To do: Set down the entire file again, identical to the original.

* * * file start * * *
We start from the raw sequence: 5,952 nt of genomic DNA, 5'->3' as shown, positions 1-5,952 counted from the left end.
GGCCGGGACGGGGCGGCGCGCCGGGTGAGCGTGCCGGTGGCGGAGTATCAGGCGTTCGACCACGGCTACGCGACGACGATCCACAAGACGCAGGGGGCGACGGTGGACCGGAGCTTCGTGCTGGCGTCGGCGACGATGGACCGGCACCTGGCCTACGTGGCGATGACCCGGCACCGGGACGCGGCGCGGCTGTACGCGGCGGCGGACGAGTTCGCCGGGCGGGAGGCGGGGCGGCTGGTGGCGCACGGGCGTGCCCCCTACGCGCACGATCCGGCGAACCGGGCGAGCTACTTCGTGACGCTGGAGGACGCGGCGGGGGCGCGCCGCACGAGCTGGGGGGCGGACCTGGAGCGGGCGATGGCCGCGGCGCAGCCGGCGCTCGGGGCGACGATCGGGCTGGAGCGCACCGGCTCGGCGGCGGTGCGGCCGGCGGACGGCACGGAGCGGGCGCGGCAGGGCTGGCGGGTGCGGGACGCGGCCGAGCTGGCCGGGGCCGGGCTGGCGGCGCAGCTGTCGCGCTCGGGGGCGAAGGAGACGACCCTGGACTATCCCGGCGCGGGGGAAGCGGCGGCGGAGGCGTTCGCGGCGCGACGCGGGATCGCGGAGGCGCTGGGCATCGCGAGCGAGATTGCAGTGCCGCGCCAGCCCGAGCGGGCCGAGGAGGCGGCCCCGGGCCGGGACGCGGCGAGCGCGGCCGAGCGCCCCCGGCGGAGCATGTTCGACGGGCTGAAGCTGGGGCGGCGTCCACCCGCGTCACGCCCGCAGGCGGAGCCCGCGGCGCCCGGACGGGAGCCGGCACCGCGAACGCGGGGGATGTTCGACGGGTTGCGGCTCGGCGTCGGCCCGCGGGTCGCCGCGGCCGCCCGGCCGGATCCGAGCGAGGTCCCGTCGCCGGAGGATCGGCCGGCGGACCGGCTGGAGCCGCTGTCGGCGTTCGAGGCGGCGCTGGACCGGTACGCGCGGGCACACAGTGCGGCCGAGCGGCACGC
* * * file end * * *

We start from the raw sequence: 5,952 nt of genomic DNA, 5'->3' as shown, positions 1-5,952 counted from the left end.
GGCCGGGACGGGGCGGCGCGCCGGGTGAGCGTGCCGGTGGCGGAGTATCAGGCGTTCGACCACGGCTACGCGACGACGATCCACAAGACGCAGGGGGCGACGGTGGACCGGAGCTTCGTGCTGGCGTCGGCGACGATGGACCGGCACCTGGCCTACGTGGCGATGACCCGGCACCGGGACGCGGCGCGGCTGTACGCGGCGGCGGACGAGTTCGCCGGGCGGGAGGCGGGGCGGCTGGTGGCGCACGGGCGTGCCCCCTACGCGCACGATCCGGCGAACCGGGCGAGCTACTTCGTGACGCTGGAGGACGCGGCGGGGGCGCGCCGCACGAGCTGGGGGGCGGACCTGGAGCGGGCGATGGCCGCGGCGCAGCCGGCGCTCGGGGCGACGATCGGGCTGGAGCGCACCGGCTCGGCGGCGGTGCGGCCGGCGGACGGCACGGAGCGGGCGCGGCAGGGCTGGCGGGTGCGGGACGCGGCCGAGCTGGCCGGGGCCGGGCTGGCGGCGCAGCTGTCGCGCTCGGGGGCGAAGGAGACGACCCTGGACTATCCCGGCGCGGGGGAAGCGGCGGCGGAGGCGTTCGCGGCGCGACGCGGGATCGCGGAGGCGCTGGGCATCGCGAGCGAGATTGCAGTGCCGCGCCAGCCCGAGCGGGCCGAGGAGGCGGCCCCGGGCCGGGACGCGGCGAGCGCGGCCGAGCGCCCCCGGCGGAGCATGTTCGACGGGCTGAAGCTGGGGCGGCGTCCACCCGCGTCACGCCCGCAGGCGGAGCCCGCGGCGCCCGGACGGGAGCCGGCACCGCGAACGCGGGGGATGTTCGACGGGTTGCGGCTCGGCGTCGGCCCGCGGGTCGCCGCGGCCGCCCGGCCGGATCCGAGCGAGGTCCCGTCGCCGGAGGATCGGCCGGCGGACCGGCTGGAGCCGCTGTCGGCGTTCGAGGCGGCGCTGGACCGGTACGCGCGGGCACACAGTGCGGCCGAGCGGCACGC